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HEIGH HO! daisies and buttercups,

Fair yellow daffodils, stately and tall,

When the wind wakes how they rock in the grasses,

And dance with the cuckoo-buds, slender and small:

Here's two bonny boys, and here's mother's own lasses,

Eager to gather them all.

Heigh ho! daisies and buttercups,

Mother shall thread them a daisy chain; Sing them a song of the pretty hedge-spar


That loved her brown little ones, loved them full fain;

Sing, "Heart thou art wide though the house

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Heigh ho! daisies and buttercups,

Sweet wagging cowslips, they bend and they bow;

A ship sails afar over warm ocean waters, And haply one musing doth stand at her


O bonny brown sons, and O sweet little


Maybe he thinks on you now!

Heigh ho! daisies and buttercups,
Fair yellow daffodils stately and tall;
A sunshiny world full of laughter and leisure,
And fresh hearts unconscious of sorrow
and thrall,

Send down on their pleasure smiles passing

its measure

God that is over us all.

Jean Ingelow


SHE seemed an angel to our infant eyes! Once, when the glorifying moon revealed Her who at evening by our pillow kneeled — Soft-voiced and golden-haired, from holy skies

Flown to her loves on wings of ParadiseWe looked to see the pinions half-concealed. The Tuscan vines and olives will not yield Her back to me, who loved her in this wise,

And since have little known her, but have


To see another mother, tenderly,

Watch over sleeping darlings of her own;

Perchance the years have changed her: yet


This picture lingers: still she seems to me The fair, young Angel of my infancy.

Edmund Clarence Stedman


He sang so wildly, did the Boy,
That you could never tell
If 't was a madman's voice
Or if the spirit of a bird
Within his heart did dwell:



A bird that dallies with his voice
Among the matted branches;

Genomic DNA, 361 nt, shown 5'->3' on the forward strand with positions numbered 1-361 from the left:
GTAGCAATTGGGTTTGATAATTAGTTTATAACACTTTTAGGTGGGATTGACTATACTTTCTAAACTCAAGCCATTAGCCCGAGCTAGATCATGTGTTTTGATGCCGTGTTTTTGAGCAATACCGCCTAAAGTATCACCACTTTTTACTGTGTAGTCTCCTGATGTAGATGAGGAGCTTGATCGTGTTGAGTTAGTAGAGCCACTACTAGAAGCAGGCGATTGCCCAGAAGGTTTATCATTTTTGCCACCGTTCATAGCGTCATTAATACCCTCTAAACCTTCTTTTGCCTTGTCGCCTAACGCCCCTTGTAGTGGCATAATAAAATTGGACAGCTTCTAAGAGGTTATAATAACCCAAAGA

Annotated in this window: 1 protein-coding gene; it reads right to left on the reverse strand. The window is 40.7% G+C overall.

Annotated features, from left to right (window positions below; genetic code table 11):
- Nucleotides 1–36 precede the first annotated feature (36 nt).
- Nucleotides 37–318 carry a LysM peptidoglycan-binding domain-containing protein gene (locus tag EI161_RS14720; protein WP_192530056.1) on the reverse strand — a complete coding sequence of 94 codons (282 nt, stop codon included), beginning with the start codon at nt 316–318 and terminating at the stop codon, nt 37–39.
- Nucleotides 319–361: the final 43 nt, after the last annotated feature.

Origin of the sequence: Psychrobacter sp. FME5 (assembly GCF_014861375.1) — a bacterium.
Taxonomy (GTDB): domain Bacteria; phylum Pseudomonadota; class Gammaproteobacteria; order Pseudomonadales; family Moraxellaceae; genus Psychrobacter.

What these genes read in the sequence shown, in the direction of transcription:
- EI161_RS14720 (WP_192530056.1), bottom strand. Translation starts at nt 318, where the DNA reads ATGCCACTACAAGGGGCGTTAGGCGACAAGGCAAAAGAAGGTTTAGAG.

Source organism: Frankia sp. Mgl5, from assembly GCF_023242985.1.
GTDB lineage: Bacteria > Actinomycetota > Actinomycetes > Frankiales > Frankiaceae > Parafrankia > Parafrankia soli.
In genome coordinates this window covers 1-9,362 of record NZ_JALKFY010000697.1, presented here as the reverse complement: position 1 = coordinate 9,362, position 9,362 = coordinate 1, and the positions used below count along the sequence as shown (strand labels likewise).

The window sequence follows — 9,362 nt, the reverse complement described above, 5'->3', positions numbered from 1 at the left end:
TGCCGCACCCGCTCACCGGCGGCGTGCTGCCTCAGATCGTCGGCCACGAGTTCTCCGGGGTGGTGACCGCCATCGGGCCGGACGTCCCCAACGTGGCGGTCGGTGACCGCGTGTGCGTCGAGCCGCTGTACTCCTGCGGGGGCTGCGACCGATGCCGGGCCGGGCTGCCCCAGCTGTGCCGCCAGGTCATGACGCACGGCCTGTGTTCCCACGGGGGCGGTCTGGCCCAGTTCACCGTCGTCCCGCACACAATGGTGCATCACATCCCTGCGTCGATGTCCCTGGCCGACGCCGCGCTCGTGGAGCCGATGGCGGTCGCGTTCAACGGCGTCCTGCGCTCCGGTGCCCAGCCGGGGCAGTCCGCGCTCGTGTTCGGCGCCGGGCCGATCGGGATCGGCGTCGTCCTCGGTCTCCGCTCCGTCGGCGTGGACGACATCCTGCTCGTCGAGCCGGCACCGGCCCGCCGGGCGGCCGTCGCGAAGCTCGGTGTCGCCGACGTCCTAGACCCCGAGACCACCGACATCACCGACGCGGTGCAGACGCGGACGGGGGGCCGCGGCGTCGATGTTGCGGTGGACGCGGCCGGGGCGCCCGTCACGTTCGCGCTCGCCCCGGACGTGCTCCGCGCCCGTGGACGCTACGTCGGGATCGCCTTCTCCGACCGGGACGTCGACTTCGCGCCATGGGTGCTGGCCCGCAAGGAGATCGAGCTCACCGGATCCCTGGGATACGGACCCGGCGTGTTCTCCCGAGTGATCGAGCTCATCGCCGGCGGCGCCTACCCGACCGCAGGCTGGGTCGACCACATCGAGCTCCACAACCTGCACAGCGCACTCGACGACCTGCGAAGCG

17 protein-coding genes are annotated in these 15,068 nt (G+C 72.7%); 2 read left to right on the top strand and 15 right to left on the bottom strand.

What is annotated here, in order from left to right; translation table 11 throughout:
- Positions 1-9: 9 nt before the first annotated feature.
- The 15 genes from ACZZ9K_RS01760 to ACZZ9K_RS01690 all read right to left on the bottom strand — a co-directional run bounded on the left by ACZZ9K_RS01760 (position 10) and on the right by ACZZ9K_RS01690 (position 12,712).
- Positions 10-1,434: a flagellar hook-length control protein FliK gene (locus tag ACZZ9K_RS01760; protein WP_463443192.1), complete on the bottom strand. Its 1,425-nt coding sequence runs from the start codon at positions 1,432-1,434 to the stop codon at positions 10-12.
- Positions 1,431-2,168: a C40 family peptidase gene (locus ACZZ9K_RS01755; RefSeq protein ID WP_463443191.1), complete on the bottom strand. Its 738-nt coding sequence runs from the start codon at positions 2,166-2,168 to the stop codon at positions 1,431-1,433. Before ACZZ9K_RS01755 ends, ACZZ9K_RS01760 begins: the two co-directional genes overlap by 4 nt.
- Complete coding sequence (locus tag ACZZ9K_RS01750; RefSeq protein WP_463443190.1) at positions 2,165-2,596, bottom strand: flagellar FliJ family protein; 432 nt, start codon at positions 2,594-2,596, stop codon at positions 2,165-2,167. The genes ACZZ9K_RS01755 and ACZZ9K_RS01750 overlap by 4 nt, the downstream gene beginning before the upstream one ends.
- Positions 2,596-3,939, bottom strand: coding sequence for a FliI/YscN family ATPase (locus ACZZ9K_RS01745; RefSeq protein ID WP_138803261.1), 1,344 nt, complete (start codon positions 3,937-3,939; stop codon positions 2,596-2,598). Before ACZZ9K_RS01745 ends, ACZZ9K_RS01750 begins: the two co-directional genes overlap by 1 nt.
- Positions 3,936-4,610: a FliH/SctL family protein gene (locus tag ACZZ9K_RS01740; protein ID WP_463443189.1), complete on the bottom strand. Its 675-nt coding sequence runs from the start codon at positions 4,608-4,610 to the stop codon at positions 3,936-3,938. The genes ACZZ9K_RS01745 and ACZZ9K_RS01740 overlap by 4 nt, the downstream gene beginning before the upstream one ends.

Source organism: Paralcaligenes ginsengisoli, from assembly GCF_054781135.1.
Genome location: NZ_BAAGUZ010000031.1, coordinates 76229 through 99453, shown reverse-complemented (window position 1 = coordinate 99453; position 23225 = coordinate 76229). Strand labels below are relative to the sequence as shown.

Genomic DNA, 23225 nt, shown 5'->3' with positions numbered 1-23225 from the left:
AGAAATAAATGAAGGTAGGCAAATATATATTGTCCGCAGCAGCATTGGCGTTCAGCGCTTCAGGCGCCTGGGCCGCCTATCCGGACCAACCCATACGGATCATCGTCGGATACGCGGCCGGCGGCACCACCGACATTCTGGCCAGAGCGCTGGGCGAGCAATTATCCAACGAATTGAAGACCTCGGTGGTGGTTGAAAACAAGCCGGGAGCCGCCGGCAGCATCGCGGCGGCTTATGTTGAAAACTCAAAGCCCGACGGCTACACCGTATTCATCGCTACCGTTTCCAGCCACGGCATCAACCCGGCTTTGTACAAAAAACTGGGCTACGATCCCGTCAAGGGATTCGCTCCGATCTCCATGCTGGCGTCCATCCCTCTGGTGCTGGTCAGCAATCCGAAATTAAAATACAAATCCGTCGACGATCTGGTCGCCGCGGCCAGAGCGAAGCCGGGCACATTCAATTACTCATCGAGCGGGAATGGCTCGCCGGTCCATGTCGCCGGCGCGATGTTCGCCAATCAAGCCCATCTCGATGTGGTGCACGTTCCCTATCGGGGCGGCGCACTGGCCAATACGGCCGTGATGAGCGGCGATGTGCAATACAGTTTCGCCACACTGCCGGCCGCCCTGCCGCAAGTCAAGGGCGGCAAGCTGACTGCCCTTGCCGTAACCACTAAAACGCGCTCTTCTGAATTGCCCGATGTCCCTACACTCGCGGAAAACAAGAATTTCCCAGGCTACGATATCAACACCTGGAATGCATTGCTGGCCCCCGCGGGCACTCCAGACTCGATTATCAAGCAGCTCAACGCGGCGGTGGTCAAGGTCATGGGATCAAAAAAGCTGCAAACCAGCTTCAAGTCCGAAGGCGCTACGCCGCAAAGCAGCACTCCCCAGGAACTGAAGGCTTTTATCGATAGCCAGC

Or on the free blue air his note

To pierce, and fall, and rise, and float,
With bolder utterance launches,

None ever was so sweet as he,

The boy that wildly sang to me;

Though toilsome was the way and long, He led me not to lose the song.

But when again we stood below

The unhidden sky, his feet

Grew slacker, and his note more slow,

But more than doubly sweet.

He led me then a little way

Athwart the barren moor,

And then he stayed and bade me stay

Beside a cottage door;

I could have stayed of mine own will,
In truth, my eye and heart to fill
With the sweet sight which I saw there,
At the dwelling of the cottager.

A little in the doorway sitting,
The mother plied her busy knitting,
And her cheek so softly smiled,
You might be sure, although her gaze
Was on the meshes of the lace,
Yet her thoughts were with her child.
But when the boy had heard her voice,
As o'er her work she did rejoice,
His became silent altogether,
And slily creeping by the wall
He seiz❜d a single plume, let fall
By some wild bird of longest feather;
And all a-tremble with his freak,
He touch'd her lightly on the cheek.

Oh, what a loveliness her eyes
Gather in that one moment's space,
While peeping round the post she spies
Her darling's laughing face!
Oh, mother's love is glorifying,
On the cheek like sunset lying;
In the eyes a moisten'd light,
Softer than the moon at night!

Thomas Burbidge


A WIDOW,- she had only one!
A puny and decrepit son;
But, day and night,

Though fretful oft, and weak and small,
A loving child, he was her all,

The Widow's Mite.

The Widow's Mite-aye, so sustain'd,
She battled onward, nor complain'd
Though friends were fewer:
And while she toil'd for daily fare,
A little crutch upon the stair

Was music to her.

I saw her then, and now I see

That, though resign'd and cheerful, she

Has sorrow'd much:

She has, -He gave it tenderly,

Much faith, and, carefully laid by,
A little crutch.

Frederick Locker-Lampson


THIS, then, is she,

My mother as she looked at seventeen, When she first met my father. Young in


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